188 Connections between this holiday and the environment were made long before the invention of the secular Earth Day. In Israel, Tu B’Shvat comes at tree-planting time, and it is a time-honored tradition to plant trees in someone’s honor or memory on this day. Much of the early reforestation of Israel was done with donations for planting trees on Tu B’Shvat.
environment, vegetarianism, and veganism, like the ones in lessons from trees discussed in the next section. When the holiday falls on Shabbat, it can be turned into an environmentally-themed Shabbat, including a Tu B’Shvat seder overflowing with plant-based foods, especially fruits and nuts from trees that grow in Israel, plus environmentally-oriented sermons, talks, panel discussions, and debates, nature walks, and other appropriate activities. If Tu B’Shvat falls during the week, besides having a seder, it provides a good opportunity for school children to get close to nature by taking hikes, planting trees, studying relevant texts, reading and writing appropriate material, singing songs, and in other ways learning to appreciate our deep connection to nature. The holiday also provides an opportunity to discuss threats to Israel (and the U.S. and the entire world) from climate change and other environmental problems and from resource scarcities.
Passover: The themes of liberation and freedom from oppression can lead to seder table discussions about democracy and civil liberties. It is also a good time to consider the implications of the oft-quoted Jewish mandate that we should be kind to the stranger since “we were slaves in Egypt.”
Shavuot: On this holiday that commemorates the giving of the Torah to the Jewish people, we might study, during the traditional all-night gatherings to learn Torah, some of the Torah’s teachings about justice, compassion, peace, environmental preservation, community, kindness, and helping our neighbors. The book of Ruth that is read on Shavuot is an especially valuable source for discussions on kindness.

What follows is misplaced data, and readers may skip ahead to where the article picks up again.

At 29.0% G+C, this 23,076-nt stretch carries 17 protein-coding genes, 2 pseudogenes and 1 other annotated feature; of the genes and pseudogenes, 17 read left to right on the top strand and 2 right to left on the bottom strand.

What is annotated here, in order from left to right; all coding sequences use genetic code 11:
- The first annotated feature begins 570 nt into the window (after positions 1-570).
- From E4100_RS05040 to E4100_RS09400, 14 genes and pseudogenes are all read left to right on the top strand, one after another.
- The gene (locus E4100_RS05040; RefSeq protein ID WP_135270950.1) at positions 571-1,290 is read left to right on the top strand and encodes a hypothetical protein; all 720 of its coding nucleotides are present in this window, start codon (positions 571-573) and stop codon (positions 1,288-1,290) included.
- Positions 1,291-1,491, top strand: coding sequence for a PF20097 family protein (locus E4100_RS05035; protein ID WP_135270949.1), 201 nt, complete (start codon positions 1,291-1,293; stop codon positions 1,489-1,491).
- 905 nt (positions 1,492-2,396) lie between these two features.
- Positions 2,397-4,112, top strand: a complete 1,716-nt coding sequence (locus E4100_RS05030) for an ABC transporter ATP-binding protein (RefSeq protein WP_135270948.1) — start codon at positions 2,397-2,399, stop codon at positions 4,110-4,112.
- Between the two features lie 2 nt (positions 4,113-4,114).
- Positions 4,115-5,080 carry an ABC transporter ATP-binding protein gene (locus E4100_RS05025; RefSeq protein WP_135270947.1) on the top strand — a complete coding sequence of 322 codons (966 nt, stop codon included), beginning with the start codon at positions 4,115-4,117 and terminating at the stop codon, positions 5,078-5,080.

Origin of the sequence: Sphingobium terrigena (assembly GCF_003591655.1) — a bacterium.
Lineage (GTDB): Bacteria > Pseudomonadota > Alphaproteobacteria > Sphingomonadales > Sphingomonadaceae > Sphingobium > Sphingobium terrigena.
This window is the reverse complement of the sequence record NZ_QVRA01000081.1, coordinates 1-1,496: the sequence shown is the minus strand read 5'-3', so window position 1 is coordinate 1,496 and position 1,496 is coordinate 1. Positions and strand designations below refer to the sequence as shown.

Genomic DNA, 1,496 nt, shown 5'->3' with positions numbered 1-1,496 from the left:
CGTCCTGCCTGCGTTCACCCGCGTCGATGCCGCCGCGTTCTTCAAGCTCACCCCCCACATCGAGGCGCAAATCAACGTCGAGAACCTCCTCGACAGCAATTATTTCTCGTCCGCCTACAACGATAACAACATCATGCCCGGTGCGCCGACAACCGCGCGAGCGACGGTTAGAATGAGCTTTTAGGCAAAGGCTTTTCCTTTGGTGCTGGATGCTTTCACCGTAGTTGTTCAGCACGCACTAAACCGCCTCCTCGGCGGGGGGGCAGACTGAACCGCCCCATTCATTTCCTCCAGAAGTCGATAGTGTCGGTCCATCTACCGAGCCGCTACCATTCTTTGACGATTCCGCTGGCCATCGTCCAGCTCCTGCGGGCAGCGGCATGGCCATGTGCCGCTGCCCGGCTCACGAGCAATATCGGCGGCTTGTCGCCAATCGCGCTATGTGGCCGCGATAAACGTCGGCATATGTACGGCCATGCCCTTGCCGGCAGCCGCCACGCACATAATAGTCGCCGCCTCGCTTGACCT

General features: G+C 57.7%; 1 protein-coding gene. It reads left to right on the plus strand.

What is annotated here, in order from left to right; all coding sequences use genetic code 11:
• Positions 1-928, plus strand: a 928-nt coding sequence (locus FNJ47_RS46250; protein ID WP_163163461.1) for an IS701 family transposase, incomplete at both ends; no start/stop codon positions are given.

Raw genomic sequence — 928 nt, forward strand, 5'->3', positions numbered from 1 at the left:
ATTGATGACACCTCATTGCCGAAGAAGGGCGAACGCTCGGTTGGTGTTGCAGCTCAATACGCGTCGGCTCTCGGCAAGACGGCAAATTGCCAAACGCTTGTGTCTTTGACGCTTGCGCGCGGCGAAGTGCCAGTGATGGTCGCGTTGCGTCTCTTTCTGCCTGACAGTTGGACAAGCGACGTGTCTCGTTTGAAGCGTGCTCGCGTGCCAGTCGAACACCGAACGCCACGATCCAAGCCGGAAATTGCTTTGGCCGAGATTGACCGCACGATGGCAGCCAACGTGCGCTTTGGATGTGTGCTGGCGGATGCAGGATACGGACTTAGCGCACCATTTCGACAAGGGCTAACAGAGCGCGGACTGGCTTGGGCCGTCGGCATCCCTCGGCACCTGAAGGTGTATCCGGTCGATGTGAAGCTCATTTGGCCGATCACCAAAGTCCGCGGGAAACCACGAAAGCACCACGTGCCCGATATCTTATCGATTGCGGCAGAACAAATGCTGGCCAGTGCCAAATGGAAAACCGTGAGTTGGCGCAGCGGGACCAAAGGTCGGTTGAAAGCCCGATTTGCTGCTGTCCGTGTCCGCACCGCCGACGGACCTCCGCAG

Tisha B’Av: On this sad day that commemorates the destruction of both our ancient holy Temples, we should recognize that today it is not only holy temples and the residents of the holy city of Jerusalem that are threatened with destruction, but the whole world as well. We should actively work to avert an impending, climate catastrophe and other threats to the planet.
Every Jewish holiday provides an excellent occasion to increase awareness and sensitivity about Jewish teachings that speak to current crises. I suggest connections between Shabbat and all of the Jewish festivals and other sacred days to vegetarianism in my articles in the holidays section at www.JewishVeg.com/Schwartz. We can similarly tie all the Jewish holy days to other environmental and social justice issues.
Rabbi Arthur Waskow has written an excellent book called Seasons of our Joy, which follows the holiday cycle and explains how each of the holy days not only commemorates a historical event, but is also connected to the natural cycles of the earth. Each sacred day has its own theme and its own special energy. When a Jew is conscious of and tuned into this cycle, it can become the story of one’s own life as well. There is plenty of room for authentic creativity and innovation within Jewish tradition.
An Example Related To Tu B’Shvat
I am writing these words shortly after Tu B’Shvat, the birthday of the trees, in 2015. Below is the dvar Torah (Torah teaching) that I presented at the Tu B’Shvat Seder at my synagogue:
Some of my most important lessons in life I learned from Jewish verses about trees. From the following I learned that I should be an environmental activist, working to help preserve the world:
In the hour when the Holy one, blessed be He created the first person, He showed him the trees in the Garden of Eden, and said to him: “See My works, how fine they are; Now all that I have created, I created for your benefit. Think upon this and do not corrupt and destroy My world, For if you destroy it, there is no one to restore it after you.” (Ecclesiastes Rabbah 7:28)
From the following and the rabbinic commentaries on it I learned that I should avoid destruction and should conserve resources:
When you shall besiege a city a long time, in making war against it to take it, you shall not destroy (lo tashchit) the trees thereof by wielding an ax against them; for you may eat of them, but you must not cut the down; for is the tree of the field a man, that it should be besieged by you? Only the trees of which you know that they are not trees for food, them you may destroy and cut down, that you may build bulwarks against the city that makes war with you, until itfall. (Deuteronomy 20:19, 20)